Saturday, October 22, 2011

Occupy Boston: Tents of Hope

Last night, in the parking lot of a local rec center, I listened to Jake's band play a few songs. They started a program of music, mostly local kids, jamming out. It is the very best of Newton, in my opinion. Neighbors gathering, centered almost always around kids.

Today, I went down to Occupy Boston. This is what I've been encouraging my students to do: Stand up, be counted, be heard. It is a small city inside the city. Logistics center, medical tent, tent for donated clothes, food tent, dishwashing tent... Camp Alex.

I liked his peace sign.

You could make a sign, or pick a sign.

I liked the one about Texas. Corporations are not people.

A few cops were around, standing on the outskirts. Not hundreds of cops, maybe only a dozen, looking relaxed, if not a little bored. No dogs, no rifles, no riot gear- and I'm grateful. Ask the folks in Denver- not every city is tolerant.

There were people speaking. Some listening. Some standing in line to speak. I saw a man in a suit and tie helping himself to a free sandwich. I started to judge him and then realized, that's not the point.

Everyone keeps asking, what do they want? What specific changes? What are the demands? It's not the point, either. This is about protest. It's about people with fear and despair, no longer being willing to sit behind closed doors. Together, they have a dream of creating change.

Maybe the change is within each person, once isolated, now with the power of the group. Maybe the most important piece is creating a new community and a new sense of public commitment to others. Maybe it is everyone leaning out their windows, ala Network, screaming, "I'm mad as hell and I'm not going to take it anymore!"

So the guy can afford his own sandwich. Everyone is getting fed. In this small community, this tiny strip of green between high rise hotels and upscale businesses, there is enough.

I've watched my kids struggle living in Newton, a community where excess is not unusual. They want things only to be told no as a matter of values, not money. Designer sneakers, clothes, phones, computers, cars... so much stuff. They are kids surrounded by peers- I understand the pressure on them. I also know, as I did last night, sitting on the picnic bench, listening to Jake's awesome bass line, it's not simple.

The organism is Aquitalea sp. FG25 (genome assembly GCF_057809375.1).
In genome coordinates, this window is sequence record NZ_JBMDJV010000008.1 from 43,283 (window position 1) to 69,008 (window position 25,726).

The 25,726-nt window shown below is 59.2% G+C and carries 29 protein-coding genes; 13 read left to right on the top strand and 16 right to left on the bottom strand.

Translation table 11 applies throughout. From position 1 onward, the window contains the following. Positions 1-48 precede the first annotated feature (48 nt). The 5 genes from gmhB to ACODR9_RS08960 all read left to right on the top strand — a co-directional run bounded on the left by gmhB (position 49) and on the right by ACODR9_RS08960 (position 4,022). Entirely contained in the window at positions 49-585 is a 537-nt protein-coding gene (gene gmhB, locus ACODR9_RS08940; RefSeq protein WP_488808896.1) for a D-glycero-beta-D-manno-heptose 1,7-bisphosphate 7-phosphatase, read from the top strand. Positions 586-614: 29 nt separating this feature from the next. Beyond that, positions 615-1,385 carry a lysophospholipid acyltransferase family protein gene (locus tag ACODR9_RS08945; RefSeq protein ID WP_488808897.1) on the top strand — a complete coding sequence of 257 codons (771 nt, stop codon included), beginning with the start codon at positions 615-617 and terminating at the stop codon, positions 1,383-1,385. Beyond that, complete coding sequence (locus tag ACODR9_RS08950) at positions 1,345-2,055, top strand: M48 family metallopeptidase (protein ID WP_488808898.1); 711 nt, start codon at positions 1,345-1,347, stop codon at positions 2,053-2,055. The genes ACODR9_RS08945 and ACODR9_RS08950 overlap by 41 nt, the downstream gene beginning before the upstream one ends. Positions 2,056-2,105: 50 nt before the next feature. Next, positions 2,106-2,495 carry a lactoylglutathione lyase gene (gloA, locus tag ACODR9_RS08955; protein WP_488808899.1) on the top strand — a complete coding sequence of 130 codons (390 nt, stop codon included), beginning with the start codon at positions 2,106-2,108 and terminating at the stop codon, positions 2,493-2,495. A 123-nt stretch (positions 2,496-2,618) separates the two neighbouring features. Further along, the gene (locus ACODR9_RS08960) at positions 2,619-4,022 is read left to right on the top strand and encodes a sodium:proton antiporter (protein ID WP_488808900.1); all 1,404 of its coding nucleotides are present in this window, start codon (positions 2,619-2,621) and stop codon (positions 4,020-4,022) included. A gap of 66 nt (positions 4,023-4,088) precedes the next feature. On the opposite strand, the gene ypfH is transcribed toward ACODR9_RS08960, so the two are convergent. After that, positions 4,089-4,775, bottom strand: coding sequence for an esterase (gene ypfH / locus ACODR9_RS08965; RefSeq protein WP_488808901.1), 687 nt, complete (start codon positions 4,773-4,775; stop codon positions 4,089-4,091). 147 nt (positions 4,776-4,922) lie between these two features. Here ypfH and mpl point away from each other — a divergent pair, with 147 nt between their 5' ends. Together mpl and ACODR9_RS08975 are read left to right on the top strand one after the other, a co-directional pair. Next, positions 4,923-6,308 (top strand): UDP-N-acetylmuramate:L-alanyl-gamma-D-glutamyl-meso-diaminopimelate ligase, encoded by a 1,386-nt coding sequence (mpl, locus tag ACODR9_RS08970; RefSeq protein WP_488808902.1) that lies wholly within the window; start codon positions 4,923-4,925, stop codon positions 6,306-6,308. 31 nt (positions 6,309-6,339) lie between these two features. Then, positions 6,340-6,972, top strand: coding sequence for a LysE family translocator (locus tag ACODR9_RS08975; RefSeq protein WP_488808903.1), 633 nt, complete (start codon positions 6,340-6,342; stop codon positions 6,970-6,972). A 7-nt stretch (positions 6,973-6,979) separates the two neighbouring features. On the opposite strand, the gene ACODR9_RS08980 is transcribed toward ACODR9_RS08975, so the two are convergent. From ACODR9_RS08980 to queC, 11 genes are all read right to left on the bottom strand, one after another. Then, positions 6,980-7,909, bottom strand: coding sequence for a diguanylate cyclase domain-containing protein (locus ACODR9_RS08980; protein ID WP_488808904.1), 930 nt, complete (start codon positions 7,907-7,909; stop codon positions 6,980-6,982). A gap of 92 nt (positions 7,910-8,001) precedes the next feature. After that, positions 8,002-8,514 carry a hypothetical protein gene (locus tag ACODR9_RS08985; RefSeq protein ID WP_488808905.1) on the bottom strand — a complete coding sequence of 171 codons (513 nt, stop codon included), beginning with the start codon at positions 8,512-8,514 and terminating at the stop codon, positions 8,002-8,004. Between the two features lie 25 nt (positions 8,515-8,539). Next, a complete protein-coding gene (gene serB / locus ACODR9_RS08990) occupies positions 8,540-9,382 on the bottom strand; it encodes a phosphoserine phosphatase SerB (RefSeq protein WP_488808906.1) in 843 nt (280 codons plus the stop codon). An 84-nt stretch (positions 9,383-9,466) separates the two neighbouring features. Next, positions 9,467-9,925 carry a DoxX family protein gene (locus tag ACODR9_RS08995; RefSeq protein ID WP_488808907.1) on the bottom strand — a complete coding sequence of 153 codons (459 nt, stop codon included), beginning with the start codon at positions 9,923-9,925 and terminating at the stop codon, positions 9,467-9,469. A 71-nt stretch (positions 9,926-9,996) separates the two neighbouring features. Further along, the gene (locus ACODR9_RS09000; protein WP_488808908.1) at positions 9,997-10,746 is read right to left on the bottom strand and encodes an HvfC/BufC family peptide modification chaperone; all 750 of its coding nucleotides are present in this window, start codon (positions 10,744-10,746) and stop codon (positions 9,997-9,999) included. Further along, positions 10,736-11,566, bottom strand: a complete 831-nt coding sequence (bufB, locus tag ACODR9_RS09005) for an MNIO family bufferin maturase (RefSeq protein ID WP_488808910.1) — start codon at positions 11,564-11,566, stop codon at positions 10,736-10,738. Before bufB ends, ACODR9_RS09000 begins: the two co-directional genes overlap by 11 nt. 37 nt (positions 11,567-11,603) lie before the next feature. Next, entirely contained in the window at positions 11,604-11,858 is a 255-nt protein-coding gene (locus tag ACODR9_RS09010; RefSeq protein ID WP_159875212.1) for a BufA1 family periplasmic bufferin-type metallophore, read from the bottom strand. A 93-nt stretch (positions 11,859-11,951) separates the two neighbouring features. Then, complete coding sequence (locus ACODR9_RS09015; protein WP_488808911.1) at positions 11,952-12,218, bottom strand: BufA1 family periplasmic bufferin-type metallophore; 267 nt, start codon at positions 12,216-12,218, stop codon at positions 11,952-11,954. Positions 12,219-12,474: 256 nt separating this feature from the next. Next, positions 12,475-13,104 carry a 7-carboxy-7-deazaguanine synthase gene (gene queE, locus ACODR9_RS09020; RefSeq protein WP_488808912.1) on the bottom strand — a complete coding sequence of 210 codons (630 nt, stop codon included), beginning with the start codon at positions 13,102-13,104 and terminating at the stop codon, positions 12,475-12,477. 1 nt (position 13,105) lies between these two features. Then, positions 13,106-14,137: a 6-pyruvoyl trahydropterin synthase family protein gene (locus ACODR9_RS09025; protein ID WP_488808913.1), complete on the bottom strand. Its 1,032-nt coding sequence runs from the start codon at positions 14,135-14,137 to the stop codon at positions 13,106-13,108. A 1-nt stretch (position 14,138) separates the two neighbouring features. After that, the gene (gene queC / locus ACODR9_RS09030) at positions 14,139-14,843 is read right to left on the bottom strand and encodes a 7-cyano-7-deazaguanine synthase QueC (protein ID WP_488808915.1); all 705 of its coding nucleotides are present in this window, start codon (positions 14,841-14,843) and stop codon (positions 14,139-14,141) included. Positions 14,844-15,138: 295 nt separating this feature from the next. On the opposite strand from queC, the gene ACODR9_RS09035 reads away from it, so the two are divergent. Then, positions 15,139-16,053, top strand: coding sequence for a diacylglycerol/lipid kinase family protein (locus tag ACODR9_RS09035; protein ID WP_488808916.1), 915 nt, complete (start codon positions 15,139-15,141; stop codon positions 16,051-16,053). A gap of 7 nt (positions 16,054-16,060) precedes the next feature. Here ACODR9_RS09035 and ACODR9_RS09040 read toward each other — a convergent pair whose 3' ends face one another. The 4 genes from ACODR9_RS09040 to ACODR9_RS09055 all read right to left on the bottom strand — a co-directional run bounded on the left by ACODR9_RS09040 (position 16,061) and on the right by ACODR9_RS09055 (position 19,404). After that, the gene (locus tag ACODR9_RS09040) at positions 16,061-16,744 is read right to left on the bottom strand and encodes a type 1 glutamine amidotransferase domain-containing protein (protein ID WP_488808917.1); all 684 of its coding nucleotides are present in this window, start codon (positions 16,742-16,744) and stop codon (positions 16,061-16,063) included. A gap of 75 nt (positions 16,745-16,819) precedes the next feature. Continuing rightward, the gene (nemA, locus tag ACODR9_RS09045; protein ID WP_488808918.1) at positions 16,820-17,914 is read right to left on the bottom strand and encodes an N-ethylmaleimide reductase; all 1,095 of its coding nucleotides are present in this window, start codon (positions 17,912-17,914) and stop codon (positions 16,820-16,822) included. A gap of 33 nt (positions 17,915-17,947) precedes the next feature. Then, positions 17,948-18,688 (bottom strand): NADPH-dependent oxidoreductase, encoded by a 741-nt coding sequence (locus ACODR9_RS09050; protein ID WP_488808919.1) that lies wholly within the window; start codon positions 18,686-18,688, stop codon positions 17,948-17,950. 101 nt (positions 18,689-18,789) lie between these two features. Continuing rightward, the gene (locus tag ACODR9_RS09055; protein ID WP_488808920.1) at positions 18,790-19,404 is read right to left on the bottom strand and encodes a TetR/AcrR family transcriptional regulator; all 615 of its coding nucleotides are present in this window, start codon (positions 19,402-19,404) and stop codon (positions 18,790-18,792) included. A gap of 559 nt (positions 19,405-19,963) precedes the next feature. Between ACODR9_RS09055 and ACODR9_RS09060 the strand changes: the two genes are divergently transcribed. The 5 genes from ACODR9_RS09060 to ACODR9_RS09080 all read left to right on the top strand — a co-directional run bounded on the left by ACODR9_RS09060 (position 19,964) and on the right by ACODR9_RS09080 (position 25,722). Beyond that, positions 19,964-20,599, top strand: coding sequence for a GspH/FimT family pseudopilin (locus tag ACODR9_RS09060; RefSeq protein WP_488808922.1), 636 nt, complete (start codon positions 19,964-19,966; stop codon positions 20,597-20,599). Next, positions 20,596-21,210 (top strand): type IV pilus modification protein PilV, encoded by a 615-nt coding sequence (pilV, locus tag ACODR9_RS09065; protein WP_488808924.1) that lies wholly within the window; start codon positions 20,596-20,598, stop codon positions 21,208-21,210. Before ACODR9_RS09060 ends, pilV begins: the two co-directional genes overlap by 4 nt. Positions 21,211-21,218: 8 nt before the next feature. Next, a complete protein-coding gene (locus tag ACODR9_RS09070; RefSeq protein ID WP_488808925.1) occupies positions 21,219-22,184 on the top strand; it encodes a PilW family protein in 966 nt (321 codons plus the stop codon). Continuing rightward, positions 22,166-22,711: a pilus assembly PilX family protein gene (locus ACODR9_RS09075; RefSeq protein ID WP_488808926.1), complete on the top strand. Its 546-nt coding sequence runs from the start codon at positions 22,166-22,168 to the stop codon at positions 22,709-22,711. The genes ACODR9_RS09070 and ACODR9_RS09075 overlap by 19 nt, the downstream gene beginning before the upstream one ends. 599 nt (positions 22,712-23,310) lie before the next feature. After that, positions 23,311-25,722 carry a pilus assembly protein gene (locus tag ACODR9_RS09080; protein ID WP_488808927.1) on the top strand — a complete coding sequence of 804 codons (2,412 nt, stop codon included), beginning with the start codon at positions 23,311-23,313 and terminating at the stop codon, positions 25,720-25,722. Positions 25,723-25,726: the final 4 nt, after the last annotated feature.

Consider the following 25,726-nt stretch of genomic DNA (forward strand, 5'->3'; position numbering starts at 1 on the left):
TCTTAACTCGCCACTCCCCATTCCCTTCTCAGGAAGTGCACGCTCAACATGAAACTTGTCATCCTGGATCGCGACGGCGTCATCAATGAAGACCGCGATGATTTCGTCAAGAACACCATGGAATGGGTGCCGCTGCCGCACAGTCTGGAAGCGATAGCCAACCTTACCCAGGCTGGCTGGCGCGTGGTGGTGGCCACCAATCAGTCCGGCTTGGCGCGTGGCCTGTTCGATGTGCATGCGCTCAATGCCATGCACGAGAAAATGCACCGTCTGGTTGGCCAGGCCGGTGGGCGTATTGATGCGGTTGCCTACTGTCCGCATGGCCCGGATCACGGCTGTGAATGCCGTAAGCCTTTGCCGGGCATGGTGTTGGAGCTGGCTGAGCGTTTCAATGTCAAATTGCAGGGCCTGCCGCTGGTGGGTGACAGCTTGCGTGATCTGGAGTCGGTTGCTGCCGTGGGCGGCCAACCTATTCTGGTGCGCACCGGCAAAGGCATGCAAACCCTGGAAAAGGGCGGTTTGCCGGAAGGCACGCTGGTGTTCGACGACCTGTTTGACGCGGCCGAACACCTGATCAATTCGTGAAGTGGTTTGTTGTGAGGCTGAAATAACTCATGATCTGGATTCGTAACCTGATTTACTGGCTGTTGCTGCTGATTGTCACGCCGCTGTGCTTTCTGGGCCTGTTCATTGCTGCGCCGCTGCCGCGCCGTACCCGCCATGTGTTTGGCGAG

The occupy movement is not simple. People are coming together in a digital age. Real faces, real voices. It's a physical presence and cannot be ignored. Tarps, signs and a guy brushing his teeth by the side of the road. It is real.

And so is my community gathered around a makeshift stage, listening to music. There is fear and despair, and yet we gather to celebrate our kids. Nothing is guaranteed anymore. People lose jobs, savings, homes in every tier of the economic world. If Patrica Kluge, can lose everything, so can everyone.

This is about taking that fear and turning it into love and hope. It's about a sandwich for the guy in a suit. It's about people taking a microphone and being heard. It's about our environment, our government, our economy. It's about our world.

Mostly? It's about hope.

Thursday, October 13, 2011

Update on Wall Street Protest

I read the news today... 70 million dollars given to date to the Obama campaign.

Protestors being sent packing to "clean the park" in NYC. Clean the park. Indeed.

Any effort to bring in portajohns, dumpsters, portable showers, have been blocked. Businesses have been highlighted as suffering from the protestors use of bathrooms, yet, the city refuses to allow the problem to be solved. Private money has offered to pay. No go says the city.

This is America. We allow protests. We encourage debate. We are a democracy.


Wish you had some of that 70 million back from Obama?

I fear tomorrow will end up in violence.

I fear more that the spark will be snuffed out. We need this. We need an awakening.

They cannot arrest 10,000. Shoulder to shoulder, they cannot.

Create hope, generate power.

Monday, October 03, 2011

Occupy Wall Street: Generate Power

Occupy Wall Street. Speak for the 99% of Americans who are not filthy rich.

Hmm. I like that idea.

I've been watching this protest for a while. Their message is not a clear, one line, snappy PR piece. It is a combination of voices, all chiming in, all asking for social and economic justice.